Also on this day in 1997, IBM supercomputer Deep Blue defeated chess champion Garry Kasparov in the second meeting between man and machine. An embarrassed Kasparov suggested that Deep Blue had, in fact, received human assistance, while IBM programmers claimed that Kasparov's earlier

 


 
 

victory was only due to his asking the computer, "Sure, you can play chess, but tell me…what is love?"

 

 
 

Thursday

What do you get for the man who has everything, including an imminent Congressional investigation? A $2,000-a-table tribute dinner, that's what.

We speak, of course, of House Majority Leader Tom DeLay, currently under intense scrutiny for ethical lapses in fundraising and travel expenditures. Today, at the Washington Hilton, fellow conservatives gather to celebrate the man described on the invitation as "a stalwart champion on conservative principles in the Congress," right above the check box to indicate whether you want chicken, fish, or consideration to be DeLay's replacement when the inevitable axe falls.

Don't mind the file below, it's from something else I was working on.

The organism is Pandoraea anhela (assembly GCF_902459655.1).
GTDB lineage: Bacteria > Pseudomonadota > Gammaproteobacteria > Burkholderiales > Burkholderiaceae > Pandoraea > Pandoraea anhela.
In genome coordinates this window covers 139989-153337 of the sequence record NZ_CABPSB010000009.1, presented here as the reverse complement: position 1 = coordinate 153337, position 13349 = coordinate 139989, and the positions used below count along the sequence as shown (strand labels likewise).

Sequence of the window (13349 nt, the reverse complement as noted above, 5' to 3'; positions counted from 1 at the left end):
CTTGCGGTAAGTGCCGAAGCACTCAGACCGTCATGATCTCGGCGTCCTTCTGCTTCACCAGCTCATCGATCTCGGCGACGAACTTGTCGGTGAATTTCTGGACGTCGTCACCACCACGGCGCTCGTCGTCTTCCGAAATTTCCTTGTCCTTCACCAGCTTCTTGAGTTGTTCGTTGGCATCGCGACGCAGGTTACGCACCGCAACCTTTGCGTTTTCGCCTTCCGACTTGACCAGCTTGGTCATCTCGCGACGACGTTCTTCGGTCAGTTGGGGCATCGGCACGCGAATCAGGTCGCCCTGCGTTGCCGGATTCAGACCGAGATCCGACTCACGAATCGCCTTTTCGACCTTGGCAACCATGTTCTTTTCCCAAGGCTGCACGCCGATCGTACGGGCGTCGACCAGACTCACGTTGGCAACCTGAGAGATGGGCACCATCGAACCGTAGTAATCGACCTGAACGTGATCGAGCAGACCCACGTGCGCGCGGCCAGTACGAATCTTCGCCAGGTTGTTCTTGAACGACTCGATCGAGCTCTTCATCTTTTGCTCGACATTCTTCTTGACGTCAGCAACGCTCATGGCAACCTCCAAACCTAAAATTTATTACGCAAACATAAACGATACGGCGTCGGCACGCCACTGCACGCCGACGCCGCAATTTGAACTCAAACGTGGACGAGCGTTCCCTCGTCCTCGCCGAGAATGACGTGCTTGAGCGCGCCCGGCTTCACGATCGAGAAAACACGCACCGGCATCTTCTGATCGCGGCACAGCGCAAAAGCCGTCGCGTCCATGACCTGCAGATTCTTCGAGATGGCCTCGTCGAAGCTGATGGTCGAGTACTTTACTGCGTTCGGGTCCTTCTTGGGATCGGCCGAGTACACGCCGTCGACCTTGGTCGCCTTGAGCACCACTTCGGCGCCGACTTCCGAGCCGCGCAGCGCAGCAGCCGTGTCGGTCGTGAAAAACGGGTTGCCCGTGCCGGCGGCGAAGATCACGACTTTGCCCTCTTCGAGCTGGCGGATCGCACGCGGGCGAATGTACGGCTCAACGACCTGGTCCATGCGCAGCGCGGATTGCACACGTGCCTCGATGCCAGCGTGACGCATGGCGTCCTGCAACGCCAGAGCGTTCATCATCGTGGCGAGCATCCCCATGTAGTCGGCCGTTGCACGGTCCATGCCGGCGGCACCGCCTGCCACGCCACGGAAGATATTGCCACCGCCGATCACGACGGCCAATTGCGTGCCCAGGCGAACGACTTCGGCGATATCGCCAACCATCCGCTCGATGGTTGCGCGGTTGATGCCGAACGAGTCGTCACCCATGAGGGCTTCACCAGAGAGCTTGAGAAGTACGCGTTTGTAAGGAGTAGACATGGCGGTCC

Political insiders say that while some leaders are feted at the height of their powers, for many others, the honor is dubious at best. Recent politicians who found themselves celebrated on their way down include ousted California governor Gray Davis, and former New Jersey governor and noted Gay American Jim McGreevey. So while both Republicans and Democrats await further news of the ethics investigation, DeLay and his cronies will be enjoying what some might consider a condemned man's last meal. Eat up, Tommy, and don't let the shrimp puffs hit your ass on the way

 


 
 

out.

Today is also National Limerick Day, a day to create poetic five-line masterpieces about guys with huge dicks who hail from an island off the coast of Massachusetts. Alternatively, enjoy the day by composing a ditty about tonight's guest of honor at the Washington Hilton. A modest contribution:

A congressional leader from Texas,